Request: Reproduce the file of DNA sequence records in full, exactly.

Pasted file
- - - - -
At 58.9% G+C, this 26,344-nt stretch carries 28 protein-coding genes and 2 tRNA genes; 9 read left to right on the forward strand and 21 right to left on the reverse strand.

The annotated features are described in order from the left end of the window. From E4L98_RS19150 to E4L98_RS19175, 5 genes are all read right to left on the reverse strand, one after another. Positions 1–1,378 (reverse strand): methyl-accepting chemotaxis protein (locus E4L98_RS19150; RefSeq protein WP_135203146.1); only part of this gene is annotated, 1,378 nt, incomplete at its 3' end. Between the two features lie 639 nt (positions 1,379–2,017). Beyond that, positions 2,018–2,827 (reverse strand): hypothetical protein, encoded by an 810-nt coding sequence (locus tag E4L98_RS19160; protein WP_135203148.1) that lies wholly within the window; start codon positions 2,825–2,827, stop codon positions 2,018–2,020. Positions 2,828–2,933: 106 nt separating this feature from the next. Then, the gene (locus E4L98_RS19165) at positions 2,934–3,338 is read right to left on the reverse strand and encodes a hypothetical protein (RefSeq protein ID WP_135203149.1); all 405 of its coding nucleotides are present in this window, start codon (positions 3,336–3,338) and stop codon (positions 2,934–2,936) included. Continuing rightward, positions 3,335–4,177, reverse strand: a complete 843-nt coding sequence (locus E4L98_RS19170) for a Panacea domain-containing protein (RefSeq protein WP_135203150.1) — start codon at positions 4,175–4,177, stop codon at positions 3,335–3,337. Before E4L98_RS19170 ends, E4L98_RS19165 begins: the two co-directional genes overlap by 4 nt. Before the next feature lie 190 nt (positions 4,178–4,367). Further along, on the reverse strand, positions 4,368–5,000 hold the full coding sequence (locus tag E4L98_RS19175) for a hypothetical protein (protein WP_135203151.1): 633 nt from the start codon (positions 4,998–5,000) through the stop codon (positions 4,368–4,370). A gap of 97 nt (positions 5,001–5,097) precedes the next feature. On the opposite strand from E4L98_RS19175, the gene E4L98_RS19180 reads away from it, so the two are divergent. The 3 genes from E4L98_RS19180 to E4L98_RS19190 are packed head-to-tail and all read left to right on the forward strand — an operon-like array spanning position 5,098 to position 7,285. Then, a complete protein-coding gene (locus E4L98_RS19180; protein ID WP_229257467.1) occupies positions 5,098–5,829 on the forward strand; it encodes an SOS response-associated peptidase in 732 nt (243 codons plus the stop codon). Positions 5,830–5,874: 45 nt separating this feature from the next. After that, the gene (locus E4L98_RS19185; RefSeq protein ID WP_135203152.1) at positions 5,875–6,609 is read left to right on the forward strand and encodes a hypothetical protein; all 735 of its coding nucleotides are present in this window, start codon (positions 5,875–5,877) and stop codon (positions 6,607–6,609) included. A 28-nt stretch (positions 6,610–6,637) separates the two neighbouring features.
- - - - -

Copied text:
At 58.9% G+C, this 26,344-nt stretch carries 28 protein-coding genes and 2 tRNA genes; 9 read left to right on the forward strand and 21 right to left on the reverse strand.

The annotated features are described in order from the left end of the window. From E4L98_RS19150 to E4L98_RS19175, 5 genes are all read right to left on the reverse strand, one after another. Positions 1–1,378 (reverse strand): methyl-accepting chemotaxis protein (locus E4L98_RS19150; RefSeq protein WP_135203146.1); only part of this gene is annotated, 1,378 nt, incomplete at its 3' end. Between the two features lie 639 nt (positions 1,379–2,017). Beyond that, positions 2,018–2,827 (reverse strand): hypothetical protein, encoded by an 810-nt coding sequence (locus tag E4L98_RS19160; protein WP_135203148.1) that lies wholly within the window; start codon positions 2,825–2,827, stop codon positions 2,018–2,020. Positions 2,828–2,933: 106 nt separating this feature from the next. Then, the gene (locus E4L98_RS19165) at positions 2,934–3,338 is read right to left on the reverse strand and encodes a hypothetical protein (RefSeq protein ID WP_135203149.1); all 405 of its coding nucleotides are present in this window, start codon (positions 3,336–3,338) and stop codon (positions 2,934–2,936) included. Continuing rightward, positions 3,335–4,177, reverse strand: a complete 843-nt coding sequence (locus E4L98_RS19170) for a Panacea domain-containing protein (RefSeq protein WP_135203150.1) — start codon at positions 4,175–4,177, stop codon at positions 3,335–3,337. Before E4L98_RS19170 ends, E4L98_RS19165 begins: the two co-directional genes overlap by 4 nt. Before the next feature lie 190 nt (positions 4,178–4,367). Further along, on the reverse strand, positions 4,368–5,000 hold the full coding sequence (locus tag E4L98_RS19175) for a hypothetical protein (protein WP_135203151.1): 633 nt from the start codon (positions 4,998–5,000) through the stop codon (positions 4,368–4,370). A gap of 97 nt (positions 5,001–5,097) precedes the next feature. On the opposite strand from E4L98_RS19175, the gene E4L98_RS19180 reads away from it, so the two are divergent. The 3 genes from E4L98_RS19180 to E4L98_RS19190 are packed head-to-tail and all read left to right on the forward strand — an operon-like array spanning position 5,098 to position 7,285. Then, a complete protein-coding gene (locus E4L98_RS19180; protein ID WP_229257467.1) occupies positions 5,098–5,829 on the forward strand; it encodes an SOS response-associated peptidase in 732 nt (243 codons plus the stop codon). Positions 5,830–5,874: 45 nt separating this feature from the next. After that, the gene (locus E4L98_RS19185; RefSeq protein ID WP_135203152.1) at positions 5,875–6,609 is read left to right on the forward strand and encodes a hypothetical protein; all 735 of its coding nucleotides are present in this window, start codon (positions 5,875–5,877) and stop codon (positions 6,607–6,609) included. A 28-nt stretch (positions 6,610–6,637) separates the two neighbouring features.